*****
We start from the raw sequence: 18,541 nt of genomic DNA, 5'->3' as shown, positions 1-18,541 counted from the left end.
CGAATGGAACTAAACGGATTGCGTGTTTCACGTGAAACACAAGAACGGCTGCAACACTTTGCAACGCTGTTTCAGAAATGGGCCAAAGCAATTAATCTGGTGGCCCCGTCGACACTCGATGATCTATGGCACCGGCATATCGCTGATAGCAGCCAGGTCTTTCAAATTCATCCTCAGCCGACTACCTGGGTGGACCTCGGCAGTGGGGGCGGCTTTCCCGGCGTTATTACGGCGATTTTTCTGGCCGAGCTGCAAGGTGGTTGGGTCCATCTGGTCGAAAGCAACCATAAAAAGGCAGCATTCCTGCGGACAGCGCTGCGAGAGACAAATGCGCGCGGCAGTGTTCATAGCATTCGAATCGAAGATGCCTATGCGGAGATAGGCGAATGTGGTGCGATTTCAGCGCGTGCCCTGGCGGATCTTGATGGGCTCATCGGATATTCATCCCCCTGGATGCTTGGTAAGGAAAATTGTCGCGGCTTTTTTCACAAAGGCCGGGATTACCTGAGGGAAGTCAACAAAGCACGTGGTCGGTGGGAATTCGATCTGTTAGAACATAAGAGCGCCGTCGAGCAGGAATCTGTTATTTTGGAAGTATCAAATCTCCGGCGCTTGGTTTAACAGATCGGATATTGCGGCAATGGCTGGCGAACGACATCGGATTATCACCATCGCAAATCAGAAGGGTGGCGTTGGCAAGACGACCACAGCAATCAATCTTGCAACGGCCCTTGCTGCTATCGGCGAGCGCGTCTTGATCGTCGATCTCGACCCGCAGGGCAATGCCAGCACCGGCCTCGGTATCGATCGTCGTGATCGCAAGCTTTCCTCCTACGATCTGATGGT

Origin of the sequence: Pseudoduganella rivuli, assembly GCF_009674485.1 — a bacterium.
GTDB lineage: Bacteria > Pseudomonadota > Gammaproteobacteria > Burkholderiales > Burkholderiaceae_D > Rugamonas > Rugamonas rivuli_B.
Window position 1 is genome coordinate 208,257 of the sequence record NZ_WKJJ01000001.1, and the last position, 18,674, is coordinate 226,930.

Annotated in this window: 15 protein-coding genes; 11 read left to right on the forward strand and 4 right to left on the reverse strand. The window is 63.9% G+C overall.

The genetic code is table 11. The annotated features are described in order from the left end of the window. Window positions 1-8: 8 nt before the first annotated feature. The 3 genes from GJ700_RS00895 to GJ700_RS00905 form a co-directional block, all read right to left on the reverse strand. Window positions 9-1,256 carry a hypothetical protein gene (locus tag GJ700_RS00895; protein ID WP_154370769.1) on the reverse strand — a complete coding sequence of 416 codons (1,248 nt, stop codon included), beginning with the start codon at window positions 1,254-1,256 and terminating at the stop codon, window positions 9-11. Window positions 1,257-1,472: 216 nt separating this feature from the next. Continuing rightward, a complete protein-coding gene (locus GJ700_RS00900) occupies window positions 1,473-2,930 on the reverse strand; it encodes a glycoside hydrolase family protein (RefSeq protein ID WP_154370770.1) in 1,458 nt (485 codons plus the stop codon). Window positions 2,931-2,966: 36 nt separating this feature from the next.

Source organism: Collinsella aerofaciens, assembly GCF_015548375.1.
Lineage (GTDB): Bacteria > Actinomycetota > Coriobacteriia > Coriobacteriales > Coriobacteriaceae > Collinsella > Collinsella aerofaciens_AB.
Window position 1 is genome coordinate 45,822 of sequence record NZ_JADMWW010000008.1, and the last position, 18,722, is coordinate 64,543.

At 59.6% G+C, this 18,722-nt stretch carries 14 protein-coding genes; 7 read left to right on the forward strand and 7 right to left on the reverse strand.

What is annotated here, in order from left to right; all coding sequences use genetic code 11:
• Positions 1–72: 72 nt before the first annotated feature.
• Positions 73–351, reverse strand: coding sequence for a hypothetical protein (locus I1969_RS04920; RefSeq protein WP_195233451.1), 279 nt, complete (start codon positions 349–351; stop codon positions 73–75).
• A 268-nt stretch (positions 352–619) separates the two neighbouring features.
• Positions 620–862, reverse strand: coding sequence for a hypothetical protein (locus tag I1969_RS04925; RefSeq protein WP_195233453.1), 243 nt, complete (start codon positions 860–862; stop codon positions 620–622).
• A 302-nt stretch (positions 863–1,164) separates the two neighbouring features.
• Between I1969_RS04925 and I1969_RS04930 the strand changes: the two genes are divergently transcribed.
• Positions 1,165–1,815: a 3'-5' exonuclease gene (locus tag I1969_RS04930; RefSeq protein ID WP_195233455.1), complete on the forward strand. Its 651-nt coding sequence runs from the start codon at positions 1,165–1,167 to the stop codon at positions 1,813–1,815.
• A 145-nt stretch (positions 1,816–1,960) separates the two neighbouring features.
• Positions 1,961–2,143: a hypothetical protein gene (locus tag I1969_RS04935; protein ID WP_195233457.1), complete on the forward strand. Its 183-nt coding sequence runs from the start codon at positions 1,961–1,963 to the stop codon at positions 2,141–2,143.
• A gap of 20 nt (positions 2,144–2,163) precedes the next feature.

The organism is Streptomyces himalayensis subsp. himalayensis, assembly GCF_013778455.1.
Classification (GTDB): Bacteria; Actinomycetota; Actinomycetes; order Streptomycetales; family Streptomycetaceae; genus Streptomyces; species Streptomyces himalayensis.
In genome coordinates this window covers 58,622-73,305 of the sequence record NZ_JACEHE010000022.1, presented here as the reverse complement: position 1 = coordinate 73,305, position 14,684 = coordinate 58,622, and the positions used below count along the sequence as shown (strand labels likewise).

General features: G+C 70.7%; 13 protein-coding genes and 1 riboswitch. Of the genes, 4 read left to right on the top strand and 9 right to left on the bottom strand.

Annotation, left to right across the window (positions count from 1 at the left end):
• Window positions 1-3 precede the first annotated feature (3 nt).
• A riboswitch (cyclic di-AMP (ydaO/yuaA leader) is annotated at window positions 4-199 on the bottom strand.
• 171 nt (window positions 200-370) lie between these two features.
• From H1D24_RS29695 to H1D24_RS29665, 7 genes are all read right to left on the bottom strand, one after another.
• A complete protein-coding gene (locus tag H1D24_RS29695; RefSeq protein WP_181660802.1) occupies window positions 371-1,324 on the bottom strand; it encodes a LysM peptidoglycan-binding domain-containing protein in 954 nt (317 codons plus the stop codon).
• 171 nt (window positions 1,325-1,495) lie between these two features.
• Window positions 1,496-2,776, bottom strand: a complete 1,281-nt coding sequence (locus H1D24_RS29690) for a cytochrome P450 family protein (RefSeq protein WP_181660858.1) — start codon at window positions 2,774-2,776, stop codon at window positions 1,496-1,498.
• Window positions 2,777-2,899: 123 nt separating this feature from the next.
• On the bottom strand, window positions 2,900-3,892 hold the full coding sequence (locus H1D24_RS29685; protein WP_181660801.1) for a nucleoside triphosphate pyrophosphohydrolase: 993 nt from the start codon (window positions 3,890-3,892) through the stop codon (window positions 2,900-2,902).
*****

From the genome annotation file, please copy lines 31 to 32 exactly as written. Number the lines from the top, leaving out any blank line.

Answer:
• From H1D24_RS29695 to H1D24_RS29665, 7 genes are all read right to left on the bottom strand, one after another.
• A complete protein-coding gene (locus tag H1D24_RS29695; RefSeq protein WP_181660802.1) occupies window positions 371-1,324 on the bottom strand; it encodes a LysM peptidoglycan-binding domain-containing protein in 954 nt (317 codons plus the stop codon).